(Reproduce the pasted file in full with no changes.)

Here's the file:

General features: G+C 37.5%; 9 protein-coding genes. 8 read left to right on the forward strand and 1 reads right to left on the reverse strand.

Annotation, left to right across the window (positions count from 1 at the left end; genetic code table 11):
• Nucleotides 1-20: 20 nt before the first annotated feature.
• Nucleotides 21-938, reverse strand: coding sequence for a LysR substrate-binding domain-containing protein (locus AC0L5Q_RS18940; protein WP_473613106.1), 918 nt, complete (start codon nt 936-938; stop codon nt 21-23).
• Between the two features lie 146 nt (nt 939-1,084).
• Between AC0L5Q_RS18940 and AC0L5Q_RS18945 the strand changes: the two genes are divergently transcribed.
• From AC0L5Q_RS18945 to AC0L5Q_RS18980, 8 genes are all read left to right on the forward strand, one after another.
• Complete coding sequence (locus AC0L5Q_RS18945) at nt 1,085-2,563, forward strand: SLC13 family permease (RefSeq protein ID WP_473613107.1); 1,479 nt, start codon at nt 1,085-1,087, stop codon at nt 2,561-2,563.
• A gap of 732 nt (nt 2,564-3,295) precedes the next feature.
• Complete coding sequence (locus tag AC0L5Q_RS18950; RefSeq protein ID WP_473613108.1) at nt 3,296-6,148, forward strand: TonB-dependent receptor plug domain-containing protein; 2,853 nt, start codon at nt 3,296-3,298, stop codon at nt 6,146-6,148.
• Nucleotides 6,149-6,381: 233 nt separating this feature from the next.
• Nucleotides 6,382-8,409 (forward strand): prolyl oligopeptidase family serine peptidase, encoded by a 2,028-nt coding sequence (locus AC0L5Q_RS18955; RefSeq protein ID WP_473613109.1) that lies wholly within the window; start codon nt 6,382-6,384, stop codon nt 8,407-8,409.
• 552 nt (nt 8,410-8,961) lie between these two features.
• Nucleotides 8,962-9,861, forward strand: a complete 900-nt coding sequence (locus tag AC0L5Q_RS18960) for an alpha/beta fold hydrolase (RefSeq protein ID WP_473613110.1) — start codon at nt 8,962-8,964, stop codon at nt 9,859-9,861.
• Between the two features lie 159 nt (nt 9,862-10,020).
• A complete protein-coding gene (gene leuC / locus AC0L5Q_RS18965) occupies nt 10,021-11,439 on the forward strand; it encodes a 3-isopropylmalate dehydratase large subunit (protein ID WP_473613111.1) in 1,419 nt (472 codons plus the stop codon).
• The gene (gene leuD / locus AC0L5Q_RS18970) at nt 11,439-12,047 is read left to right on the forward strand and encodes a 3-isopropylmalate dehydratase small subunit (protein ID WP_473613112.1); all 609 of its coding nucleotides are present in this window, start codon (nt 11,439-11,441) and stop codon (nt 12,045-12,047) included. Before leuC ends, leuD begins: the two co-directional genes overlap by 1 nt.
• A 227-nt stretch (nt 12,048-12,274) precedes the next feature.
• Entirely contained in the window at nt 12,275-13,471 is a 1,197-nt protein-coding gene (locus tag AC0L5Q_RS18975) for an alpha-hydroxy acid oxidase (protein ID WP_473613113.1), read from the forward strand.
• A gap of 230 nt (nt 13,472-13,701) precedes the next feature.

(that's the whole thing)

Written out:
General features: G+C 37.5%; 9 protein-coding genes. 8 read left to right on the forward strand and 1 reads right to left on the reverse strand.

Annotation, left to right across the window (positions count from 1 at the left end; genetic code table 11):
• Nucleotides 1-20: 20 nt before the first annotated feature.
• Nucleotides 21-938, reverse strand: coding sequence for a LysR substrate-binding domain-containing protein (locus AC0L5Q_RS18940; protein WP_473613106.1), 918 nt, complete (start codon nt 936-938; stop codon nt 21-23).
• Between the two features lie 146 nt (nt 939-1,084).
• Between AC0L5Q_RS18940 and AC0L5Q_RS18945 the strand changes: the two genes are divergently transcribed.
• From AC0L5Q_RS18945 to AC0L5Q_RS18980, 8 genes are all read left to right on the forward strand, one after another.
• Complete coding sequence (locus AC0L5Q_RS18945) at nt 1,085-2,563, forward strand: SLC13 family permease (RefSeq protein ID WP_473613107.1); 1,479 nt, start codon at nt 1,085-1,087, stop codon at nt 2,561-2,563.
• A gap of 732 nt (nt 2,564-3,295) precedes the next feature.
• Complete coding sequence (locus tag AC0L5Q_RS18950; RefSeq protein ID WP_473613108.1) at nt 3,296-6,148, forward strand: TonB-dependent receptor plug domain-containing protein; 2,853 nt, start codon at nt 3,296-3,298, stop codon at nt 6,146-6,148.
• Nucleotides 6,149-6,381: 233 nt separating this feature from the next.
• Nucleotides 6,382-8,409 (forward strand): prolyl oligopeptidase family serine peptidase, encoded by a 2,028-nt coding sequence (locus AC0L5Q_RS18955; RefSeq protein ID WP_473613109.1) that lies wholly within the window; start codon nt 6,382-6,384, stop codon nt 8,407-8,409.
• 552 nt (nt 8,410-8,961) lie between these two features.
• Nucleotides 8,962-9,861, forward strand: a complete 900-nt coding sequence (locus tag AC0L5Q_RS18960) for an alpha/beta fold hydrolase (RefSeq protein ID WP_473613110.1) — start codon at nt 8,962-8,964, stop codon at nt 9,859-9,861.
• Between the two features lie 159 nt (nt 9,862-10,020).
• A complete protein-coding gene (gene leuC / locus AC0L5Q_RS18965) occupies nt 10,021-11,439 on the forward strand; it encodes a 3-isopropylmalate dehydratase large subunit (protein ID WP_473613111.1) in 1,419 nt (472 codons plus the stop codon).
• The gene (gene leuD / locus AC0L5Q_RS18970) at nt 11,439-12,047 is read left to right on the forward strand and encodes a 3-isopropylmalate dehydratase small subunit (protein ID WP_473613112.1); all 609 of its coding nucleotides are present in this window, start codon (nt 11,439-11,441) and stop codon (nt 12,045-12,047) included. Before leuC ends, leuD begins: the two co-directional genes overlap by 1 nt.
• A 227-nt stretch (nt 12,048-12,274) precedes the next feature.
• Entirely contained in the window at nt 12,275-13,471 is a 1,197-nt protein-coding gene (locus tag AC0L5Q_RS18975) for an alpha-hydroxy acid oxidase (protein ID WP_473613113.1), read from the forward strand.
• A gap of 230 nt (nt 13,472-13,701) precedes the next feature.